Cyber attack takes Frontier Communications systems offline, affecting millions of broadband customers

Person using laptop showing no internet connection
(Image credit: Getty Images)

US telecom provider Frontier Communications was forced to shut down a number of its internal systems after detecting an unauthorized third party in its IT environment, shuttering internet access for millions.

Frontier Communications said it first detected the unauthorized access on 14 April 2024, before reporting the incident to the SEC on 15 April. The company said it had taken its systems down as part of its incident response protocols in an effort to contain the breach. 

Frontier reported it believes it has contained the incident, with its core IT environment already restored, adding that it has also begun efforts to restore normal business operations, but this process is still ongoing.

Frontier serves customers in 25 US states, with 3 million broadband subscribers and a fiber optic network consisting of 5.2 million locations, as threat actors continue to target critical national infrastructure organizations to maximize the impact of their attacks.

Frontier says  the third party, which it believes was likely a cyber crime group, was able to gain access to personally identifiable information (PII), among other information.

The telecom provider was unable to provide any further information on the specific types of sensitive information accessed by the attackers, or whether the PII pertained to customers or employees.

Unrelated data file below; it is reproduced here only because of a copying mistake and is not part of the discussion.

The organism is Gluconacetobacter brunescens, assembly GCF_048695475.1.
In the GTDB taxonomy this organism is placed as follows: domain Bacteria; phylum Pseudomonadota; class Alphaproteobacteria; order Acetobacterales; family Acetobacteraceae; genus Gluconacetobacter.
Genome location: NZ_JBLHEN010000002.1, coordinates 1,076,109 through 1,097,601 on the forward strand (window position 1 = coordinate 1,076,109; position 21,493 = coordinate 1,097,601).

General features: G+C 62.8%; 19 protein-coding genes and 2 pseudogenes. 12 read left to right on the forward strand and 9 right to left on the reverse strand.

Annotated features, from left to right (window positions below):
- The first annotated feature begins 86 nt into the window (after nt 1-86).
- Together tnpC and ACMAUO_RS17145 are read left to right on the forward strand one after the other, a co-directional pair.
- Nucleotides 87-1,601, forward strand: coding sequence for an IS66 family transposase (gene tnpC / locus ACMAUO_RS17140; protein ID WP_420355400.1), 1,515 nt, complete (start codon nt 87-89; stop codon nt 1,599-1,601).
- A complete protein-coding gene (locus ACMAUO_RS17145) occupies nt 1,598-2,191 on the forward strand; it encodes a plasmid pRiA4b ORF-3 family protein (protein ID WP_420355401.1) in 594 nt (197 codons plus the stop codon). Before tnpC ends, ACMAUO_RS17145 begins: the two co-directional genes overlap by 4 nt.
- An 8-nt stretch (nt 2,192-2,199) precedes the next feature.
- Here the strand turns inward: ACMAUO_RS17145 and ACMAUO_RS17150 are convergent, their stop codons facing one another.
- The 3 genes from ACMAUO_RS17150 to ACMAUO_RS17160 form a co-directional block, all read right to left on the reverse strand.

Some customers took to social media to voice their concern after being without internet for three days since Frontier took its systems down, reporting they cannot access technical support through Frontier’s app, website chat, or their phone line.

Frontier announced it was experiencing technical issues with its internal support systems and provided a phone number for those who require assistance.

Hackers target telecoms industry as ISPs become increasingly viewed as critical-national infrastructure 

This incident comes hot on the heels of a series of high-profile cyber incident affecting telecom companies.

A huge cache of AT&T customer data was published on the dark web on 30 March 2024, with the personal data of 73 million current and former customers being exposed.

In February 2024, Australian telecom company Tangerine disclosed a breach that exposed the personal data of 232,000 customers, after an eternal contractor’s compromised credentials were used to access a customer database.

As a result, internet providers are increasingly being classified alongside the healthcare, water, and energy sectors as critical national infrastructure (CNI), due to the number of critical services  that rely on an internet connection.


In its 2023 annual review UK’s National Cyber Security Centre included internet providers as part of the critical national infrastructure, defined as organizations which if compromised could cause large scale loss of life, a serious impact on the economy, and have other ‘grave social consequences for the community’.

The annual review also notes the cyber threats facing organizations today have changed, with a rise of state-aligned groups launching attacks against critical national infrastructure in rival states.

As such, telecommunications firms should be taking extra precautions to mitigate the potential threats of nation-state affiliated threat actors deploying sophisticated attacks to cripple essential services across the region.

Solomon Klappholz
Staff Writer

Solomon Klappholz is a Staff Writer at ITPro. He has experience writing about the technologies that facilitate industrial manufacturing which led to him developing a particular interest in IT regulation, industrial infrastructure applications, and machine learning.